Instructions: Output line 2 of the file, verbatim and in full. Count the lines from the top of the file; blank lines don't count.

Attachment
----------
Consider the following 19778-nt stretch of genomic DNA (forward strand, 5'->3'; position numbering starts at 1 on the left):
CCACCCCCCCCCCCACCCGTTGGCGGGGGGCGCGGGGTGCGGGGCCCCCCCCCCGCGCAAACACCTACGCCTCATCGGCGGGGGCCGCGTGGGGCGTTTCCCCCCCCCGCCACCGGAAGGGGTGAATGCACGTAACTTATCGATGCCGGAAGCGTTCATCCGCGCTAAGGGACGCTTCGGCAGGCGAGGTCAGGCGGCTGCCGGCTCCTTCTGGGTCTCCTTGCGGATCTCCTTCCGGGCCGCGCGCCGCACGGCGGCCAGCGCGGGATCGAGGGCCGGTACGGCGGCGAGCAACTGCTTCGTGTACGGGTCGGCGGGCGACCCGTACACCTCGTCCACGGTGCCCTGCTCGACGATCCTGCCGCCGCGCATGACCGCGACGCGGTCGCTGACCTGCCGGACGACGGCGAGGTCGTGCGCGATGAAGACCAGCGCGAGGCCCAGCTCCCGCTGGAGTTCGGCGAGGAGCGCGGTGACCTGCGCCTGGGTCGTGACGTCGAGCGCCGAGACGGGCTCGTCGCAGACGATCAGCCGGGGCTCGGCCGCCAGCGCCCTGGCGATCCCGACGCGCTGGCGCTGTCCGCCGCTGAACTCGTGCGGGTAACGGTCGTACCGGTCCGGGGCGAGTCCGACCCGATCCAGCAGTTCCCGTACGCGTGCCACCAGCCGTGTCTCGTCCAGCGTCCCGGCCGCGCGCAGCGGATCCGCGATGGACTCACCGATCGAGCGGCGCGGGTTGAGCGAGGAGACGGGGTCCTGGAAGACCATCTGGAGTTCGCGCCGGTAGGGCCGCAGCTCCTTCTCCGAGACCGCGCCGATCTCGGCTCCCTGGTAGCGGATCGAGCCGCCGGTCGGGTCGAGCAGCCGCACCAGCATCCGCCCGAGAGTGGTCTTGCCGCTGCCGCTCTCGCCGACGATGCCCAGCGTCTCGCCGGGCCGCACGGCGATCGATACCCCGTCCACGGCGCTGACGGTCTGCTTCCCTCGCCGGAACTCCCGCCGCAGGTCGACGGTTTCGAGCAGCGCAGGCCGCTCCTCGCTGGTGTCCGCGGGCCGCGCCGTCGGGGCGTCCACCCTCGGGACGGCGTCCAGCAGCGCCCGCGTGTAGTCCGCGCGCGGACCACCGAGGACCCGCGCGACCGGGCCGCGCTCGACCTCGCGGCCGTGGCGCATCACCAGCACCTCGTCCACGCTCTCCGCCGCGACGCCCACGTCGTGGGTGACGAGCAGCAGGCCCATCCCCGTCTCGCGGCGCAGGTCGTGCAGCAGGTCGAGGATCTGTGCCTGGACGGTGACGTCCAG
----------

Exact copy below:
CCACCCCCCCCCCCACCCGTTGGCGGGGGGCGCGGGGTGCGGGGCCCCCCCCCCGCGCAAACACCTACGCCTCATCGGCGGGGGCCGCGTGGGGCGTTTCCCCCCCCCGCCACCGGAAGGGGTGAATGCACGTAACTTATCGATGCCGGAAGCGTTCATCCGCGCTAAGGGACGCTTCGGCAGGCGAGGTCAGGCGGCTGCCGGCTCCTTCTGGGTCTCCTTGCGGATCTCCTTCCGGGCCGCGCGCCGCACGGCGGCCAGCGCGGGATCGAGGGCCGGTACGGCGGCGAGCAACTGCTTCGTGTACGGGTCGGCGGGCGACCCGTACACCTCGTCCACGGTGCCCTGCTCGACGATCCTGCCGCCGCGCATGACCGCGACGCGGTCGCTGACCTGCCGGACGACGGCGAGGTCGTGCGCGATGAAGACCAGCGCGAGGCCCAGCTCCCGCTGGAGTTCGGCGAGGAGCGCGGTGACCTGCGCCTGGGTCGTGACGTCGAGCGCCGAGACGGGCTCGTCGCAGACGATCAGCCGGGGCTCGGCCGCCAGCGCCCTGGCGATCCCGACGCGCTGGCGCTGTCCGCCGCTGAACTCGTGCGGGTAACGGTCGTACCGGTCCGGGGCGAGTCCGACCCGATCCAGCAGTTCCCGTACGCGTGCCACCAGCCGTGTCTCGTCCAGCGTCCCGGCCGCGCGCAGCGGATCCGCGATGGACTCACCGATCGAGCGGCGCGGGTTGAGCGAGGAGACGGGGTCCTGGAAGACCATCTGGAGTTCGCGCCGGTAGGGCCGCAGCTCCTTCTCCGAGACCGCGCCGATCTCGGCTCCCTGGTAGCGGATCGAGCCGCCGGTCGGGTCGAGCAGCCGCACCAGCATCCGCCCGAGAGTGGTCTTGCCGCTGCCGCTCTCGCCGACGATGCCCAGCGTCTCGCCGGGCCGCACGGCGATCGATACCCCGTCCACGGCGCTGACGGTCTGCTTCCCTCGCCGGAACTCCCGCCGCAGGTCGACGGTTTCGAGCAGCGCAGGCCGCTCCTCGCTGGTGTCCGCGGGCCGCGCCGTCGGGGCGTCCACCCTCGGGACGGCGTCCAGCAGCGCCCGCGTGTAGTCCGCGCGCGGACCACCGAGGACCCGCGCGACCGGGCCGCGCTCGACCTCGCGGCCGTGGCGCATCACCAGCACCTCGTCCACGCTCTCCGCCGCGACGCCCACGTCGTGGGTGACGAGCAGCAGGCCCATCCCCGTCTCGCGGCGCAGGTCGTGCAGCAGGTCGAGGATCTGTGCCTGGACGGTGACGTCCAG